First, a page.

Teaching today- Why all the vitriol?
To say the past week has been eventful in our little island would be an understatement. Amongst all the deluge of NPHET being undermined by ‘Love me’ Leo, a story caught my eye. Many were up in arms about the timing of the new checkpoints, and rightly so. Yet again it seemed those trying their best, in these the most trying of times, were being accosted the most.
Those in breach of regulations are more likely to do so at sporadic times, not as those still required to commute to work were, reasoned many. It was refreshing to see many united in their questioning of this bizarre methodology by An Garda Síochana. This was of course until one such objector began their tweet with the phrase I’m a teacher.
Suddenly the collective outcry against this policing method was replaced by sheer vitriol hurled in this person’s direction. Their offence? Being a teacher it seems. It got me thinking on my wonderful profession, and made me both enraged and distraught at the same time. Is there any other profession as fair game as, being a teacher.
My brothers are quite knowledgeable on the whole social media thing, says I betraying my age. I was shocked when they suggested removing the title teacher from my bio. I have to admit they are probably right, yet the stubborn mule in me won’t accede. After all, I am immensely proud to be a teacher. Where are we, that the phrase I’m a teacher can be a vulnerability?
An Important Task in an Important Age
I grew up in a time when our education sector was continually lauded. It was generally accepted we were high in international tables because of our excellent schools and teachers. Although I may be getting on, this was not so long ago. Yet it feels like a million years ago. What has changed?
Being on the other side of the fence, I can say things feel different than when I was sitting in my oversized uniform. Inside the class, not so much, teacher student bonds still run deep. We journey through texts together in the English classroom, united on a path of illumination and self discovery. Both enlightening and being enlightened.
Yet, it is outside the classroom that things feel different. Whilst one can’t gauge a national consciousness from social media comment sections and the like, it has been quite unsettling to see some of the remarks. Not only this though, radiowaves, and prominent newspapers all seem to enjoy a teachers do damn all narrative.
When schools closed and we taught remotely, it was an adjustment for us all. Somehow it was our fault they didn’t reopen swiftly (I don’t remember blaming chefs for restaurants being closed). The implication being that we were living the good life during the pandemic, enjoying an extended holiday, and wanted children to remain stuck at home. The public, for some reason, do not appear to realise that teachers, like many professionals, continued to work from home.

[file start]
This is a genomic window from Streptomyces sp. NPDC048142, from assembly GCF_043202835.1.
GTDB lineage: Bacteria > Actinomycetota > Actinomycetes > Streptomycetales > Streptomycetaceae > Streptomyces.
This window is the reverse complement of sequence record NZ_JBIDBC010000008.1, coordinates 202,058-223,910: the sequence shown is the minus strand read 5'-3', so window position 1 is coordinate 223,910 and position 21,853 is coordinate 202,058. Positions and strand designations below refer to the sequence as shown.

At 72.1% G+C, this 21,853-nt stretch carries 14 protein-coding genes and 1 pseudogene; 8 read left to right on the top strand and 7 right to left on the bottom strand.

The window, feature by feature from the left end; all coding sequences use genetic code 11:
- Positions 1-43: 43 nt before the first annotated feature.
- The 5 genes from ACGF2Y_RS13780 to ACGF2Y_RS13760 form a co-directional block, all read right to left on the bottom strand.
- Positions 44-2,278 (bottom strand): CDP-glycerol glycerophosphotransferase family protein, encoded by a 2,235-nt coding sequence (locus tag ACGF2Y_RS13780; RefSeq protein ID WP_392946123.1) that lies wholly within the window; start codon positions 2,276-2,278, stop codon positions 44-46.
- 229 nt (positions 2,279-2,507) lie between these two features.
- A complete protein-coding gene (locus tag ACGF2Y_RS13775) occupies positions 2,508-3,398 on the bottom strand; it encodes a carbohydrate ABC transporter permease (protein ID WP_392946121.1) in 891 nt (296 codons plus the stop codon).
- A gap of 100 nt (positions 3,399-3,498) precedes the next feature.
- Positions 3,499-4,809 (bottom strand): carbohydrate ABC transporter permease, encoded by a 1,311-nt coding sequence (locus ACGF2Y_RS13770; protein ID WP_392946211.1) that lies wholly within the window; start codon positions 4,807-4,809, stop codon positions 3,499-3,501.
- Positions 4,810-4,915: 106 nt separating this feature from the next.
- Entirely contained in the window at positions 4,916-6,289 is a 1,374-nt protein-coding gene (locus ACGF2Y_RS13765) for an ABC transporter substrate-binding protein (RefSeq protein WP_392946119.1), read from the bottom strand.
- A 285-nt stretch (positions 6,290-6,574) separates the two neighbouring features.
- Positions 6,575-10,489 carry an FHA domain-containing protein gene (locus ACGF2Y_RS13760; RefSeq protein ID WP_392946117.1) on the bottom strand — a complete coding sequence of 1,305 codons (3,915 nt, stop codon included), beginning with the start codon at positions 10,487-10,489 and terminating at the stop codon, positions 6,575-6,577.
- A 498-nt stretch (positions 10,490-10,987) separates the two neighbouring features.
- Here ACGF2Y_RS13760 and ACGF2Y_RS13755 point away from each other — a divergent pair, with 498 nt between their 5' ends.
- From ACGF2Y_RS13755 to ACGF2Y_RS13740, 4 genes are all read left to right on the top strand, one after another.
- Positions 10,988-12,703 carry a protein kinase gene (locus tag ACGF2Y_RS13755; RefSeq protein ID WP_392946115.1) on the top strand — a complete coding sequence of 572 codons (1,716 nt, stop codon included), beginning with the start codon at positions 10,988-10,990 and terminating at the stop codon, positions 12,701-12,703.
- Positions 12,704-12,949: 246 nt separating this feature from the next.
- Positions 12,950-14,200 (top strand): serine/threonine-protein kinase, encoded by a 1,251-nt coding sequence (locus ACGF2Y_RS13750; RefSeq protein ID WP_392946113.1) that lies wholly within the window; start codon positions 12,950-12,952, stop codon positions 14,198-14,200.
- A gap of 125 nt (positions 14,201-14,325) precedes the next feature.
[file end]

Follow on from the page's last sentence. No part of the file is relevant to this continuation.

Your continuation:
This has permeated into many a mind. Friends of myself and my partner were happy to expound when school reopened ”I’d say you/he got some shock after being off for six months’. Why is teaching remotely the only form of remote working not considered just that…work?
I hope schools do not close again, because schools being open is vital to society. They are the lungs of our world, for me. Teaching remotely is quite a challenge, teaching over zoom is just not the same. Also, I’m not sure my psyche could take more invalidating and dismissal of my endeavours. While, of course, my student’s opinions are the ones that really count, it clearly has affected me.
Full employment in an economy is listed at 4%, therefore it is an admission that there will always be an element of layaboutery. This is also true in any profession. I could say that in any job I have worked there have been a couple of bluffers who would sleep on the floor if there was work in the bed, can’t you?
Even thinking on heading to the local deli for a roll, you can spot the ones busy behind the counter deflecting tasks to all about them. Eschewing a picture of busy-ness was always a great distractor from doing damn all. I still remember fondly the three o’clock slump guy from the quick soup ads; ‘Gotta go, status report’.
Yet somehow teaching is supposed to be free from any such bluffer. A backhanded compliment? Do we eschew such flawless standards, that all of us are in this pure of heart? I doubt that’s the implication, yet it is the expectation. Realistically, I believe that those who get into teaching for the holidays burn out fast, the work needed during term time is a fair equaliser.
Walk in Someone Else’s Shoes
We all care deeply for our education system, yet many feel they know best, basing their entire opinion of education on their own experience in the classroom. Unfortunately, their opinion is also based on the teacher close to retirement, or the one phoning it in, not on the one who may have inspired them to be doing what they’re doing. My main aim as a teacher is simply to inspire some of our youth to follow something that gives them fire, that is all.
It is a task I take tremendously seriously, and as my fiancee says; ‘if you want to know how hard a teacher works, live with them.’ I am not saying this to complain that we have to work hard, we all do, such is life, and being an English teacher, moaning about corrections would show a lack of understanding of my duties.
I am merely looking to be left do my job, without being constantly belittled and dismissed at every juncture. I would never pretend to know the inner workings of another person’s job, and don’t think it’s too much to ask for the same. After all, if teaching is such an easy, lavish lifestyle, why aren’t all the keyboard experts at it?